I seem to recall Andretti and some of the others arriving back at OMS late Saturday having flown in from the Phoenix USAC Champ Car race (perhaps not as spectacular as watching Bobby Allison land his small plane on the backstretch at Riverside).

And don't get me wrong, the Matra made a wonderful sound, it simply hurt my ears. As I wrote, it was even more pronounced where we were sitting since Amon hit peak revs and then throttled and geared down for turn 1 (turn 4 of the oval).


Jim Thurman

#68 David M. Kane

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Posted 14 May 2003 - 19:32

Jim was that a bad hurt or "oh! mommy! hurt me good'?

If you have never heard that engine live, you just can't appreciate the
piercing effect it has!

#69 911

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Posted 14 May 2003 - 22:00

I was there on race day. I was 6 at the time and it was my first F1 event. I remember watching Andretti take the checkered flag (#5 Ferrari) from the infield. I'd have to wait another 5 years to see the cars return to Long Beach.

911

#70 jm70

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Posted 15 May 2003 - 10:45

I was there, still working corners as an Observer in Cal Club. My highlight was talking with Henry Manney from R/T on the Thursday or Friday during practice. Also remember a difference in the ways we handeled oil on course. We were used to using cement to cover and remove the oil, the European way was to leave it, and let them drive around it until it dried.
Somehow, the oil memory came back when I thought of the BRM team, if not mistaken.

#71 Jim Thurman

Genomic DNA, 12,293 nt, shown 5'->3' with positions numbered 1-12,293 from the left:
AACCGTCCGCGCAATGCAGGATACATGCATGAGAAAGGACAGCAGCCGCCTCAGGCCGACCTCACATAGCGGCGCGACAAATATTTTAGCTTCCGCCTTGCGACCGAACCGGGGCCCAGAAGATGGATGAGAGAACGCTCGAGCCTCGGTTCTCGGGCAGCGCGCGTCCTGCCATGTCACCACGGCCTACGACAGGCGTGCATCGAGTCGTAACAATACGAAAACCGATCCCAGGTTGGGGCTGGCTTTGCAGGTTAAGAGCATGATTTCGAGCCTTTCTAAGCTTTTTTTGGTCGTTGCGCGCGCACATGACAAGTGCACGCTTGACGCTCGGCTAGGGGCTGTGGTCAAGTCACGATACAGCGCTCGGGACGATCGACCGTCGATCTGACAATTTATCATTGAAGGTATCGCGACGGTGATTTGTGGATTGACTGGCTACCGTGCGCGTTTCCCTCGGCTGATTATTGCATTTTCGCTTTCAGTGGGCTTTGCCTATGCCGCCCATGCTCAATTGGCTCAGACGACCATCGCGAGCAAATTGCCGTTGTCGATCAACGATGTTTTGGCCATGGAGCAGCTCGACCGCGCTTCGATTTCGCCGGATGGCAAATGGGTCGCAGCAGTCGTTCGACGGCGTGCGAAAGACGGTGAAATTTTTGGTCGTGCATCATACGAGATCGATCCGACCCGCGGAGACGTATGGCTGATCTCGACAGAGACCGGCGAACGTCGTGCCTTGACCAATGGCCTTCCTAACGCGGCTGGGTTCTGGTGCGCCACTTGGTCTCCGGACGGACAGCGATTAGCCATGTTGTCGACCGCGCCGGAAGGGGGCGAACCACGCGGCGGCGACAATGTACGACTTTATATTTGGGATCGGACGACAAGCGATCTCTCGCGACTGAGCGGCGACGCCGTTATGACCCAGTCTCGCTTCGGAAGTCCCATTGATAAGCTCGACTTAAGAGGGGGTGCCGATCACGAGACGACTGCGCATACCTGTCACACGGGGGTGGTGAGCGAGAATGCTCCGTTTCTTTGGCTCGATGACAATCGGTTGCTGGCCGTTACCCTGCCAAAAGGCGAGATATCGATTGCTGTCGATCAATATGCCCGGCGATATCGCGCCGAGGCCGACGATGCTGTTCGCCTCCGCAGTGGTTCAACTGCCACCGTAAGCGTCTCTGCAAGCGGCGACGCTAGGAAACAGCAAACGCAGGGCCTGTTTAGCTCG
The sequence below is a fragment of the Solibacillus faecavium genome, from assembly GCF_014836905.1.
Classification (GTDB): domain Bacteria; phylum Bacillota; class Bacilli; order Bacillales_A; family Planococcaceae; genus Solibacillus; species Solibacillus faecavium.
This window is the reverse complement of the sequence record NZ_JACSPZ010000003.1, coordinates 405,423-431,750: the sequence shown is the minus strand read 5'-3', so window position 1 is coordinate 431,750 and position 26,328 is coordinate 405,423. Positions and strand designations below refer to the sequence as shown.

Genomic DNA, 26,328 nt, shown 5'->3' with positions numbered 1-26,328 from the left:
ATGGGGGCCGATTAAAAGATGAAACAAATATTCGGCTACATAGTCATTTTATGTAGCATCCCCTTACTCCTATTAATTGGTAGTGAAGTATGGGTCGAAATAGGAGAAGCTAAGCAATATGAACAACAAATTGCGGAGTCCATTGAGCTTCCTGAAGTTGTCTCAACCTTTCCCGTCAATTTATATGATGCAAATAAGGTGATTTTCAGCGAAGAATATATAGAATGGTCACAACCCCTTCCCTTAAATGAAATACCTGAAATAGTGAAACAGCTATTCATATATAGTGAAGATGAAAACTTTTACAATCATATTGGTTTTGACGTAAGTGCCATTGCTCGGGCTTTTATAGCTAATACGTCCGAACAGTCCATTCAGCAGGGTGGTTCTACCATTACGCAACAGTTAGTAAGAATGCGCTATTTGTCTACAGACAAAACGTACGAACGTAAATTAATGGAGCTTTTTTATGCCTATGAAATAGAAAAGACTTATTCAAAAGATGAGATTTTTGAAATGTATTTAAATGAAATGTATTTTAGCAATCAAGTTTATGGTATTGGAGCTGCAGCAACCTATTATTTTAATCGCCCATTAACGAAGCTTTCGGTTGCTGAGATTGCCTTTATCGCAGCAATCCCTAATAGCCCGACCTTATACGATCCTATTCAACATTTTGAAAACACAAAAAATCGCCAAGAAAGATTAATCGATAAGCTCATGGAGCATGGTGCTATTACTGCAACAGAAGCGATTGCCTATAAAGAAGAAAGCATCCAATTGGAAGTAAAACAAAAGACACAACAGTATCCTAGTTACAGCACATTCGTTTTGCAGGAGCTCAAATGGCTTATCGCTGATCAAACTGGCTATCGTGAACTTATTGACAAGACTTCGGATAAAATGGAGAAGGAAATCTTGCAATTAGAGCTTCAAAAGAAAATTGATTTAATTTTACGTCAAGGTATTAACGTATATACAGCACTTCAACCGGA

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Posted 15 May 2003 - 18:43

Originally posted by David M. Kane
Jim was that a bad hurt or "oh! mommy! hurt me good'?

If you have never heard that engine live, you just can't appreciate the
piercing effect it has!


Well, since I wasn't yet a teen...it was a bad hurt right when it went by with Amon maxing the revs and then easing back for the turn.

But, until it got to that point...it was a really, really good non-hurt :D

Interesting that the Ferrari sounded cool without the ear hurting.

There were only two cars that ever bothered my ears, the Matra and one guy that had a '57 Chevy at a local short track. I never could figure out how he got such a high engine note out of that! (wonder if the tech inspectors ever did? :lol: ).


Jim Thurman

#72 Ray Bell

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Posted 15 May 2003 - 21:15

The Alfa GTA we had here hurt the ears...

Especially the ears of those of us five feet from the inside edge of the track in the middle of a fast left hander, exhaust side of the car, just on the apex.

Good job KB always came through sideways!

#73 BorsariG

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Posted 16 May 2003 - 03:37

I didn't go for the race, but spent all day on Saturday at qualifying.

Mario thrashed the Ferrari into the wall, and my HERO, GIULIO BORSARI practically rebuilt the car by hand that night in the garage. Mario won, and BORSARI got a nice placque and a bit of change for the honor of MECHANIC OF THE RACE.

When I visited him for the first time at his home right outside Maranello, I saw the placque on the wall and didn't have the heart to tell him what the 'TINKER TOY" company made !!

Those were the good old days as there was very little security and you could talk to drivers and crew quite easily. I took some great pictures.

Mark Valsi
Pasadena California

#74 Allen Brown

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Posted 16 May 2003 - 17:48

Originally posted by BorsariG
... Those were the good old days as there was very little security and you could talk to drivers and crew quite easily. I took some great pictures.

Mark Valsi
Pasadena California

Hello Mark!! :D :D :wave:

Any pictures you could share with us? There were several cars there that day that Wolfgang, Chris and I have been unable to sort out. In particular:

#29 Ron Grable - Lola T190/T192 - Chevrolet V8 (entrant: Charlie Hayes)
#38 Bobby Unser - Lola T190/T192 - Chevrolet V8 (entrant: Charlie Hayes)
#35 Bob Bondurant - Lola T192 - Chevrolet V8 (entrant Competition Developments, IIRC)

Do you have pictures of those cars? They could prove extremely helpful.

Regards

Allen

#75 Jack-the-Lad

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Posted 18 May 2003 - 02:01